Florida Sen. Rick Scott mounts long-shot bid to unseat Mitch McConnell
In a letter to Senate Republicans, Florida Sen. Rick Scott said: “If you simply want to stick with the status quo, don’t vote for me."
Florida Sen. Rick Scott said Tuesday that he will mount a long-shot bid to unseat Senate Republican leader Mitch McConnell, opening the latest front in an intraparty battle between allies of McConnell and former President Donald Trump over the direction of the GOP following a disappointing showing in last week's midterm elections.
The announcement by Scott, who was urged to challenge McConnell by Trump, came hours before the former president is expected to launch a comeback bid for the White House. It escalated a long simmering feud between Scott, who led the Senate Republican's campaign arm this year, and McConnell over the party's approach to reclaiming a Senate majority.
"If you simply want to stick with the status quo, don’t vote for me," Scott said in a letter to Senate Republicans offering himself as a protest vote against McConnell in the leadership elections on Wednesday.
Restive conservatives in the chamber have lashed out at the longtime leader's handling of the election, as well as his iron grip over the Senate Republican caucus.
Scott was one in a small group of senators who wrote a letter to the Republican caucus over the weekend asking for a delay in this week's leadership elections “to have serious discussions within our conference as to why and what we can do to improve our chances in 2024.”
Republican senators had those discussions at their regular party lunch on Tuesday, but they were not expect to lead to McConnell's defeat. The Kentucky senator, who has been Senate GOP leader for the past 15 years, was confident he had the backing to return for another Congress.
“Of course” I have the votes, he told reporters on Monday.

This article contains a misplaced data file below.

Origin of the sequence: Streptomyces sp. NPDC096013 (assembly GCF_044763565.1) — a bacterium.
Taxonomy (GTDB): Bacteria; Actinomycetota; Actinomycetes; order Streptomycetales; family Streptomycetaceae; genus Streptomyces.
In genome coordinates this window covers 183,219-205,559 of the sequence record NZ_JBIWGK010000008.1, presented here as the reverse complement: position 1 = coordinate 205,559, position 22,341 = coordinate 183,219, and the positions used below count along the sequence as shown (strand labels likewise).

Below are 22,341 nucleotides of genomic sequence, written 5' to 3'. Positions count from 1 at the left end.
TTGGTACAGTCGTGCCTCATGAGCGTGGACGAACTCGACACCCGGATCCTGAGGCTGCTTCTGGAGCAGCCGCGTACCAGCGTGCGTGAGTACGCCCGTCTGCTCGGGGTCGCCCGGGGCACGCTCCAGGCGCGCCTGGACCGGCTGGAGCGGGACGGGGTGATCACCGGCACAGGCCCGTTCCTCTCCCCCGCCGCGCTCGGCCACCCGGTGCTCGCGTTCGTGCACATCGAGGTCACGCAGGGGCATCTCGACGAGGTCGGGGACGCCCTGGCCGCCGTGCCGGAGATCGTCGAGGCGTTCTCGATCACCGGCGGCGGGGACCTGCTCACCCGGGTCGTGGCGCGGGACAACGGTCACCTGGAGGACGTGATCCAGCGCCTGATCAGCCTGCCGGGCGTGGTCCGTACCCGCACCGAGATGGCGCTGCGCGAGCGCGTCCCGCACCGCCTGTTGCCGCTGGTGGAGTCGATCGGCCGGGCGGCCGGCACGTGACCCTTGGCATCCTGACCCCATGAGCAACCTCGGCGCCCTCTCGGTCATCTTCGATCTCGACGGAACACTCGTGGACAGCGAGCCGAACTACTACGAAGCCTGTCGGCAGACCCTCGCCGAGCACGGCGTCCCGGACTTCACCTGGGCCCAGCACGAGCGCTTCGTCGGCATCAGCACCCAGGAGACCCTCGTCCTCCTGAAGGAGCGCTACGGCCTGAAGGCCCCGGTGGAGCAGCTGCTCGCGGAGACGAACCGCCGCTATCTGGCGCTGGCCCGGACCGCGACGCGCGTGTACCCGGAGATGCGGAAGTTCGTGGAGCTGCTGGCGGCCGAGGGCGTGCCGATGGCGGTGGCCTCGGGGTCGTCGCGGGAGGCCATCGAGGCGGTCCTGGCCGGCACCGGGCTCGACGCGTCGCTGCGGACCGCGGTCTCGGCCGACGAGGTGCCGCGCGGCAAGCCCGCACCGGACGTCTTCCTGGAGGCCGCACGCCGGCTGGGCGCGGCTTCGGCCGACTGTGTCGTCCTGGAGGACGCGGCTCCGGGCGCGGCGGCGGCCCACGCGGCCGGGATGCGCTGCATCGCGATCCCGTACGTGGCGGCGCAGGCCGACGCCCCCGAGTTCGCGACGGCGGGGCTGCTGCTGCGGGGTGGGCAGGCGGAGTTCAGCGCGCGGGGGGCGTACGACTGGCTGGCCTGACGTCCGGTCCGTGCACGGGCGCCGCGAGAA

While unlikely to succeed, Scott's unexpected challenge to McConnell comes as Republicans are wrestling over a lackluster performance in the midterms, when the party out of power historically sees significant gains. Instead, the Senate will stay in Democratic hands and the House margin is so narrow that it hasn't been called yet.
“I believe it’s time for the Senate Republican Conference to be far more bold and resolute than we have been in the past,” Scott said in the letter, sent to colleagues as the GOP meeting was still going on. “We must start saying what we are for, not just what we are against.”
Scott listed the many reasons he was running, including that Republicans had compromised too much with Democrats in the last Congress — producing bills that President Joe Biden has counted as successes and that Democrats ran on in the 2022 election.
“Some believe we don’t have a positive message to run on,” Scott wrote. “Some believe we don’t hold the executive branch accountable. Some believe we constantly give in to the Democrats and have no backbone.”
Many Republican senators going into Tuesday's meeting called it a “family conversation" that was necessary. But most appeared to be sticking with McConnell, a master of Senate procedure who has made protecting his incumbent senators his top priority.
“Mitch has ice in his veins,” said North Dakota Sen. Kevin Cramer before the meeting. Speculating before Scott announced his bid, Cramer said the “obvious problem” is that Scott led the National Republican Senatorial Committee, the party's Senate campaign arm.
“If you’re going to make this about assessing blame for losing an election, I don’t know how the NRSC chairman gets off the hook,” Cramer said.
The feud between Scott and McConnell has been percolating for months and reached a boil after the party’s lackluster showing in last week's midterm elections, according to senior Republican strategists who insisted on anonymity to discuss internal deliberations.
Operatives for the two have traded barbs for more than a year over the handling of Senate Republican political strategy — or, in the view of some, the lack thereof.
But for some Senate Republicans, Scott's candidacy was a result of frustration that McConnell repeatedly refused to offer an agenda for Republicans to run on during the midterms.
“We got to have a plan for the American public and if we don't we can expect much more of the same,” said Indiana Sen. Mike Braun, who did not directly say whether he would support Scott's challenge. “For me, it's about having us all as senators ... to simply have more input."